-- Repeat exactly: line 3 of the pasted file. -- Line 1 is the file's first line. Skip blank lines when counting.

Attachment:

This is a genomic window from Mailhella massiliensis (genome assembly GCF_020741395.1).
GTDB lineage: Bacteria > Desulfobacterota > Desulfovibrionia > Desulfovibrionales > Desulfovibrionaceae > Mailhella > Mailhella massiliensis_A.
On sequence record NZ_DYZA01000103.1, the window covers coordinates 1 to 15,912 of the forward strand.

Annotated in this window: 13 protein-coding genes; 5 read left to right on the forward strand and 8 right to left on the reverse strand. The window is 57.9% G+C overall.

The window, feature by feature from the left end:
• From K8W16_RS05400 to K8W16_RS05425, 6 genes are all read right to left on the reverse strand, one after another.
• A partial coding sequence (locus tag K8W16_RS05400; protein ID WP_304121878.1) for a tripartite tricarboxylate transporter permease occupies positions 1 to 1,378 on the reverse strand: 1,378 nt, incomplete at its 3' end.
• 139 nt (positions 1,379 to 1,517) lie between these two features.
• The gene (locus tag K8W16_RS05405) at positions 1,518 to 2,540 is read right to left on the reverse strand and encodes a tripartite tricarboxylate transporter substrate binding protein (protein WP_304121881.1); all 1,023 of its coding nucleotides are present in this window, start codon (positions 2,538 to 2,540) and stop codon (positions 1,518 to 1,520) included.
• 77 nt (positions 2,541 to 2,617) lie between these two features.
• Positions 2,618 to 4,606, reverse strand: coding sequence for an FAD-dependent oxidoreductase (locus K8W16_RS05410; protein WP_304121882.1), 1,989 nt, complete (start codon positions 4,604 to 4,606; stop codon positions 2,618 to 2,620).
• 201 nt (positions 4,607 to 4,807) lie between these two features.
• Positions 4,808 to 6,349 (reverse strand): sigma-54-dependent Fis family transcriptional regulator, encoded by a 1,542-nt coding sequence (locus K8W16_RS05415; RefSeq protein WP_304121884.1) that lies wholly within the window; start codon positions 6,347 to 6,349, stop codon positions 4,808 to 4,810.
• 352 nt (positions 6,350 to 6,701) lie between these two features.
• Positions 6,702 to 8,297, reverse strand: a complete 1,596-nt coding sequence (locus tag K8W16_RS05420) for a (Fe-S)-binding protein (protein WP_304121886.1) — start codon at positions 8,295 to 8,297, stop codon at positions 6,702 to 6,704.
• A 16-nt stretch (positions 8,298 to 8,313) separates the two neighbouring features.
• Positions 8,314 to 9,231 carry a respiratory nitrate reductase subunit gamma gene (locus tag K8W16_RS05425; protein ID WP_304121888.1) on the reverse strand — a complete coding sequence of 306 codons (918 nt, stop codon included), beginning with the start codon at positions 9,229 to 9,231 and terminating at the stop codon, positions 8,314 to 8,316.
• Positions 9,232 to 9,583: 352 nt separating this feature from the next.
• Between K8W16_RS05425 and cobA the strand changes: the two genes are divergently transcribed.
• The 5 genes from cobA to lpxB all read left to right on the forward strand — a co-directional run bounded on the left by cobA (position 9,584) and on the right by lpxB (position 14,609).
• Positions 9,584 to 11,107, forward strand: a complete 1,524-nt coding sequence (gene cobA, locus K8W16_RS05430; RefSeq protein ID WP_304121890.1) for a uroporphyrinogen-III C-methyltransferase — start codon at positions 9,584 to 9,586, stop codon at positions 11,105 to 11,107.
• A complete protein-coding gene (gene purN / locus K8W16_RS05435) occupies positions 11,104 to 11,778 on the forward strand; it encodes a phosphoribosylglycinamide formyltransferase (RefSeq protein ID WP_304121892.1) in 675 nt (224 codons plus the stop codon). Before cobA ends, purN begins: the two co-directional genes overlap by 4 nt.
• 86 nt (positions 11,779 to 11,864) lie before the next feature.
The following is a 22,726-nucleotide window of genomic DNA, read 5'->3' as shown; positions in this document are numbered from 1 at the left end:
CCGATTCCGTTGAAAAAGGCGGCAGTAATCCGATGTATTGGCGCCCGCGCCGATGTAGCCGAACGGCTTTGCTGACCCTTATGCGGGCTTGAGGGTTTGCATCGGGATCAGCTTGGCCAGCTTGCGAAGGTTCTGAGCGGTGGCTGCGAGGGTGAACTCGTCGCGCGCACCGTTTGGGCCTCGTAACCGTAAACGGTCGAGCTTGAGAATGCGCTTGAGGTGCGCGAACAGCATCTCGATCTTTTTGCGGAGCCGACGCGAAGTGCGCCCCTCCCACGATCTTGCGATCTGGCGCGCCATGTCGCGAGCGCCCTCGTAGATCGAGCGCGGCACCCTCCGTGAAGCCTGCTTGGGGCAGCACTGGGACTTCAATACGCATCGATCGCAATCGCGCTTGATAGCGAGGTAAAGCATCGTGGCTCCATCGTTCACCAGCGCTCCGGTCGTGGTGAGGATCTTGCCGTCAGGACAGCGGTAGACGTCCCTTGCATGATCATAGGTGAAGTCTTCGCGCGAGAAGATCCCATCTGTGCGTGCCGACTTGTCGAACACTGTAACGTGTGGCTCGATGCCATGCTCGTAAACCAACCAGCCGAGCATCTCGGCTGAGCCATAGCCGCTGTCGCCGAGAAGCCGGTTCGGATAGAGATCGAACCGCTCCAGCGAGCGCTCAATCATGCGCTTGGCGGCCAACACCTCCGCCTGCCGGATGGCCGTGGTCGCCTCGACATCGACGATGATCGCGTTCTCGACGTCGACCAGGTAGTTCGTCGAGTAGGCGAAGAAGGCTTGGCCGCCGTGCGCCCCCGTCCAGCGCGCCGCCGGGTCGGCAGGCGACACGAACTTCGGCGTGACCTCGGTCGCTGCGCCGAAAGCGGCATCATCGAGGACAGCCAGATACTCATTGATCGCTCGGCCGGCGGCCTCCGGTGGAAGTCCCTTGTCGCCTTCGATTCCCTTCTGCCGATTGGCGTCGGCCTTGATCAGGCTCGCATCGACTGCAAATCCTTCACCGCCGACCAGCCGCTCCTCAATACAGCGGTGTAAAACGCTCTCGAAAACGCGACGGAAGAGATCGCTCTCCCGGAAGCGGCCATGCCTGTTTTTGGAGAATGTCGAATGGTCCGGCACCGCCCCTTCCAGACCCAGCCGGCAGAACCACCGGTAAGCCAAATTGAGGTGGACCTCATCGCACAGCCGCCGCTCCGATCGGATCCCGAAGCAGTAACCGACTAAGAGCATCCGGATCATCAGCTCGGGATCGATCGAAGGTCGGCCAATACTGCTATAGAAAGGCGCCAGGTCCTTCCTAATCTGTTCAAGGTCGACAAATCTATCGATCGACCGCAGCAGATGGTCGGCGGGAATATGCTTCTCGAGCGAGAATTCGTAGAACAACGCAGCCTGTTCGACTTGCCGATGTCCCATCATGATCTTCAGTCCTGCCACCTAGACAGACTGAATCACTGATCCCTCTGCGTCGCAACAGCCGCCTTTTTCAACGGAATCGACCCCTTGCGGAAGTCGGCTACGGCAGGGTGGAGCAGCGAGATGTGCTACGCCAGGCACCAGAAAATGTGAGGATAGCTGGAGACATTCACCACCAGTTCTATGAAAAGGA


On sequence record NZ_DYZA01000103.1, the window covers coordinates 1 to 15,912 of the forward strand.